One of the main ways that French grammar differs from English is the existence of genders for things as well as people. While in the English language you will say “he” for a man or a stallion and “she” for a woman or a cow - you wouldn’t call a table “she” or a bucket “he”. Yet that is exactly how French grammar works. It’s “une table” and “un sceau”, and when you are using pronouns you will say “elle est mise” (”she (the table) is set”) and “il est plein” (”he (the bucket) is full”). Fortunately, one thing the French language doesn’t do (but some other languages such as German and Greek do) is decline its articles or nouns. Like most Romance languages - and even English - it does decline its pronouns. So let us first take a look at the pronouns involved and see how we decline our tables and buckets. Then we can look at the definite and indefinite articles and finally answer the most burning question of all: how can you tell the gender of a French word? Discover a French language course that can improve your French speaking and writing skills.
French Personal Pronouns and Their Cases
Like many languages, French personal pronouns are declined - that is, they look different depending on their grammatical function within a French sentence. Let’s go through it in English first: He is reading a book by Gustave Flaubert. “He” is subject. If this person is the object of the sentence, we say: Flaubert is taking him places I had never known. And if he or she is the indirect object: Reading is the best thing that ever happened to him. Here are the basic French pronouns:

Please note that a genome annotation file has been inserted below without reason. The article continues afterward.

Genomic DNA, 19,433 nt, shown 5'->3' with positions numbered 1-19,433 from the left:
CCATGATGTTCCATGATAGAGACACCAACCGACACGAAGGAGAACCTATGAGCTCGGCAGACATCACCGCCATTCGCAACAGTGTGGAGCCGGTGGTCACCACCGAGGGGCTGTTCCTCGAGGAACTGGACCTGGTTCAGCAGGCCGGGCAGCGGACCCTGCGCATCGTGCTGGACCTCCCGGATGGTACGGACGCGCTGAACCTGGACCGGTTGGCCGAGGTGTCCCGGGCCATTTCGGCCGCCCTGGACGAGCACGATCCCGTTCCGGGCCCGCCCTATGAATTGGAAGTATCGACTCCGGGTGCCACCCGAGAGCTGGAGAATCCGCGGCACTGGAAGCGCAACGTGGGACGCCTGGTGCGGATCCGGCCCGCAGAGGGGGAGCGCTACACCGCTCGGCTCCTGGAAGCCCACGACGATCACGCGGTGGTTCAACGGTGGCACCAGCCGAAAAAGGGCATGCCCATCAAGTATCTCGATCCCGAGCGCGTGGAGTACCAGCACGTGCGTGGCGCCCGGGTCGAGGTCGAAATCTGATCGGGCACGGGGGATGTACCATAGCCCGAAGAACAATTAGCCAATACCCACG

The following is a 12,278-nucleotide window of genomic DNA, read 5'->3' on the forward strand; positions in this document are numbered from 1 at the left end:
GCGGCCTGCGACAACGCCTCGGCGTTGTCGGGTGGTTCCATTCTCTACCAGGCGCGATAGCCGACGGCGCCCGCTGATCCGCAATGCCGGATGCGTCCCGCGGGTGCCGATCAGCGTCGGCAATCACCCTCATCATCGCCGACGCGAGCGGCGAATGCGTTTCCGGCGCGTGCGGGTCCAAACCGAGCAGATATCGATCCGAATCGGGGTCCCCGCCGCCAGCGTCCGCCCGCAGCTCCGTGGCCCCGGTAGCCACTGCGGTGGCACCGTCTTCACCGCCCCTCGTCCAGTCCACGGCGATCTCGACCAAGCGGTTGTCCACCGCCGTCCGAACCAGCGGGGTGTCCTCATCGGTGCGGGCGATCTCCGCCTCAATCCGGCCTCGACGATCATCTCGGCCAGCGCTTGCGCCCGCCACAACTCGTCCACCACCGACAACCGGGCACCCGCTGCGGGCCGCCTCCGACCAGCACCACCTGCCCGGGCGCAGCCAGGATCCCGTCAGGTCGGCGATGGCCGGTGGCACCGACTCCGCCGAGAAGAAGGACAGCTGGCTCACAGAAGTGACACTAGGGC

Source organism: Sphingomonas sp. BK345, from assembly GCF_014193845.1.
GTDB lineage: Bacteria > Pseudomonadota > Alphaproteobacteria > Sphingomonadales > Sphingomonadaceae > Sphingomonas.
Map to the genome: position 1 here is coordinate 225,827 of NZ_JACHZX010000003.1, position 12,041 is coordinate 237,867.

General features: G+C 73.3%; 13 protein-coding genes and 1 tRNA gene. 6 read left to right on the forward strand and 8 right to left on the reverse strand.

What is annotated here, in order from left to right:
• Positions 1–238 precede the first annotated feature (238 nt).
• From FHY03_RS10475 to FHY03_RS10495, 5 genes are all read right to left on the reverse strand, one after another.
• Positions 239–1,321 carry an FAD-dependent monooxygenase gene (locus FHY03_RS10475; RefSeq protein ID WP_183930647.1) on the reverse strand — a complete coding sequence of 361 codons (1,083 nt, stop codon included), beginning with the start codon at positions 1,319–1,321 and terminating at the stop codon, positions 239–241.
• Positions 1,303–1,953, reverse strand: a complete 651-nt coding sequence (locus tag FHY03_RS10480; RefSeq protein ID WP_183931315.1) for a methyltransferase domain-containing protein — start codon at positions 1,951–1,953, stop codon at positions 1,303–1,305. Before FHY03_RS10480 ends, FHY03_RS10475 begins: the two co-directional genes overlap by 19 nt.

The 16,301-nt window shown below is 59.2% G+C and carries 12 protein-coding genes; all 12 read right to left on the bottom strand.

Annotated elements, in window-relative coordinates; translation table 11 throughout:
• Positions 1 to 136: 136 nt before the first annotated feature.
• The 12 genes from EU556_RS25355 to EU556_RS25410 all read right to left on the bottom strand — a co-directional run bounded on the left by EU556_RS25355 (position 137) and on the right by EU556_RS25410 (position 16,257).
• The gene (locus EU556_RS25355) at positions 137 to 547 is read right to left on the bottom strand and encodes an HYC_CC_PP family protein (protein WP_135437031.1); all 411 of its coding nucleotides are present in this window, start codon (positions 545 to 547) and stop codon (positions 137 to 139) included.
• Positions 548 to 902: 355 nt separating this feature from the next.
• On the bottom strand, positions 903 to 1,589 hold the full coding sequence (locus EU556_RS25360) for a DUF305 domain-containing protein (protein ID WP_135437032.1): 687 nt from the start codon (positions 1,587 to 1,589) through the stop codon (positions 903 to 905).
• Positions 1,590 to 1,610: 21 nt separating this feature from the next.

|English||Subject||Direct Object||Indirect Object|
Some examples of pronouns in different grammatical positions within a French sentence (with their translation):
She gives the ball to the dog. Elle donne la balle au chien. She gives the ball to him. Elle lui donne la balle. She gives it to the dog. Elle la donne au chien. He reads the book to the mouse.* Il lit le livre à la souris. He reads it to the mouse. Il le lit à la souris. He reads the book to it. Il lui lit le livre. He reads it to it. Il le lui lit. *lots of people read to their pets.
French Articles: Definite and Indefinite
When taking French grammar lessons, the easiest way to know if a word is masculine or feminine is quite simply by learning it with its article (or looking it up in the dictionary). If you come upon a word you don’t know, if you are lucky the article will be right there next to it to help you along. And while French fortunately doesn’t decline its articles, it’s useful to know them in all their iterations, from indefinite articles to possessive pronouns: